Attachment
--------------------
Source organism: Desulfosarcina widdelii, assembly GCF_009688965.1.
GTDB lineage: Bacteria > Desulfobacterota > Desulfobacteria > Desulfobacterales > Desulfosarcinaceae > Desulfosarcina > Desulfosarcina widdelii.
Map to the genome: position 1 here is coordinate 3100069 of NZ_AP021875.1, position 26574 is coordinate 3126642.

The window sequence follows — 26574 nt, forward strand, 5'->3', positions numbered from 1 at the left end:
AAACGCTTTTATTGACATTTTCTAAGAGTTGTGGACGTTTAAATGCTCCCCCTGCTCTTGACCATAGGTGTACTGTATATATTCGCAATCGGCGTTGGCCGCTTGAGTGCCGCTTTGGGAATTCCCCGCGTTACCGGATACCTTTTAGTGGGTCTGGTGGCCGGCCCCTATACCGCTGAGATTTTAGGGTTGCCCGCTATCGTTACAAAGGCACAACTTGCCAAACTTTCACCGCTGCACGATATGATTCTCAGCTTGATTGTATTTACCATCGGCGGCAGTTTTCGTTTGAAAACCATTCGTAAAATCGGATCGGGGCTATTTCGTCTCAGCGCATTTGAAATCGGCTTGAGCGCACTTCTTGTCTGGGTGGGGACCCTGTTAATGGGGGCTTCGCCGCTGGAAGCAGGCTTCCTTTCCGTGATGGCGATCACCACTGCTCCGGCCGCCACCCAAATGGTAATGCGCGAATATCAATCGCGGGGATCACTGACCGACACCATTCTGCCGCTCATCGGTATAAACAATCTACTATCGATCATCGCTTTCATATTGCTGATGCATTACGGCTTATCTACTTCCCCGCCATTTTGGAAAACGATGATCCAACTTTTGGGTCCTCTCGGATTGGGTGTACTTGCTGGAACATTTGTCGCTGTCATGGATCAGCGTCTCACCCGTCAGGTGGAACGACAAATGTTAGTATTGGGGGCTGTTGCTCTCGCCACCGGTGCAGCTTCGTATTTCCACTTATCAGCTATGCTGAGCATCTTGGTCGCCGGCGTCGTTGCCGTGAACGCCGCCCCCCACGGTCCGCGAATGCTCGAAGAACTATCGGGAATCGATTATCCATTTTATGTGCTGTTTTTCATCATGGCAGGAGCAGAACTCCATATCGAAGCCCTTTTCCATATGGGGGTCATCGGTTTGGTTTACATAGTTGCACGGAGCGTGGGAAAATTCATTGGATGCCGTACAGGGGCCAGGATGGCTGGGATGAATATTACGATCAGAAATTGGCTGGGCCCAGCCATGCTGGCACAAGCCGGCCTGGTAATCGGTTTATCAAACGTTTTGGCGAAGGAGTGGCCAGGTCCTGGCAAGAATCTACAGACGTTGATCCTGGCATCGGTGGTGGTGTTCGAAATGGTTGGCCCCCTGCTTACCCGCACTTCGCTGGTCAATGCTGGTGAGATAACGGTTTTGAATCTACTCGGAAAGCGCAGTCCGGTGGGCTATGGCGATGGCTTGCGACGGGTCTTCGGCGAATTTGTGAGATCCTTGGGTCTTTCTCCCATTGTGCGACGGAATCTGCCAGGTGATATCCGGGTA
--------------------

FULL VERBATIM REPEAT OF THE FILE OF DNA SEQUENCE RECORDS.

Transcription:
Source organism: Desulfosarcina widdelii, assembly GCF_009688965.1.
GTDB lineage: Bacteria > Desulfobacterota > Desulfobacteria > Desulfobacterales > Desulfosarcinaceae > Desulfosarcina > Desulfosarcina widdelii.
Map to the genome: position 1 here is coordinate 3100069 of NZ_AP021875.1, position 26574 is coordinate 3126642.

The window sequence follows — 26574 nt, forward strand, 5'->3', positions numbered from 1 at the left end:
AAACGCTTTTATTGACATTTTCTAAGAGTTGTGGACGTTTAAATGCTCCCCCTGCTCTTGACCATAGGTGTACTGTATATATTCGCAATCGGCGTTGGCCGCTTGAGTGCCGCTTTGGGAATTCCCCGCGTTACCGGATACCTTTTAGTGGGTCTGGTGGCCGGCCCCTATACCGCTGAGATTTTAGGGTTGCCCGCTATCGTTACAAAGGCACAACTTGCCAAACTTTCACCGCTGCACGATATGATTCTCAGCTTGATTGTATTTACCATCGGCGGCAGTTTTCGTTTGAAAACCATTCGTAAAATCGGATCGGGGCTATTTCGTCTCAGCGCATTTGAAATCGGCTTGAGCGCACTTCTTGTCTGGGTGGGGACCCTGTTAATGGGGGCTTCGCCGCTGGAAGCAGGCTTCCTTTCCGTGATGGCGATCACCACTGCTCCGGCCGCCACCCAAATGGTAATGCGCGAATATCAATCGCGGGGATCACTGACCGACACCATTCTGCCGCTCATCGGTATAAACAATCTACTATCGATCATCGCTTTCATATTGCTGATGCATTACGGCTTATCTACTTCCCCGCCATTTTGGAAAACGATGATCCAACTTTTGGGTCCTCTCGGATTGGGTGTACTTGCTGGAACATTTGTCGCTGTCATGGATCAGCGTCTCACCCGTCAGGTGGAACGACAAATGTTAGTATTGGGGGCTGTTGCTCTCGCCACCGGTGCAGCTTCGTATTTCCACTTATCAGCTATGCTGAGCATCTTGGTCGCCGGCGTCGTTGCCGTGAACGCCGCCCCCCACGGTCCGCGAATGCTCGAAGAACTATCGGGAATCGATTATCCATTTTATGTGCTGTTTTTCATCATGGCAGGAGCAGAACTCCATATCGAAGCCCTTTTCCATATGGGGGTCATCGGTTTGGTTTACATAGTTGCACGGAGCGTGGGAAAATTCATTGGATGCCGTACAGGGGCCAGGATGGCTGGGATGAATATTACGATCAGAAATTGGCTGGGCCCAGCCATGCTGGCACAAGCCGGCCTGGTAATCGGTTTATCAAACGTTTTGGCGAAGGAGTGGCCAGGTCCTGGCAAGAATCTACAGACGTTGATCCTGGCATCGGTGGTGGTGTTCGAAATGGTTGGCCCCCTGCTTACCCGCACTTCGCTGGTCAATGCTGGTGAGATAACGGTTTTGAATCTACTCGGAAAGCGCAGTCCGGTGGGCTATGGCGATGGCTTGCGACGGGTCTTCGGCGAATTTGTGAGATCCTTGGGTCTTTCTCCCATTGTGCGACGGAATCTGCCAGGTGATATCCGGGTA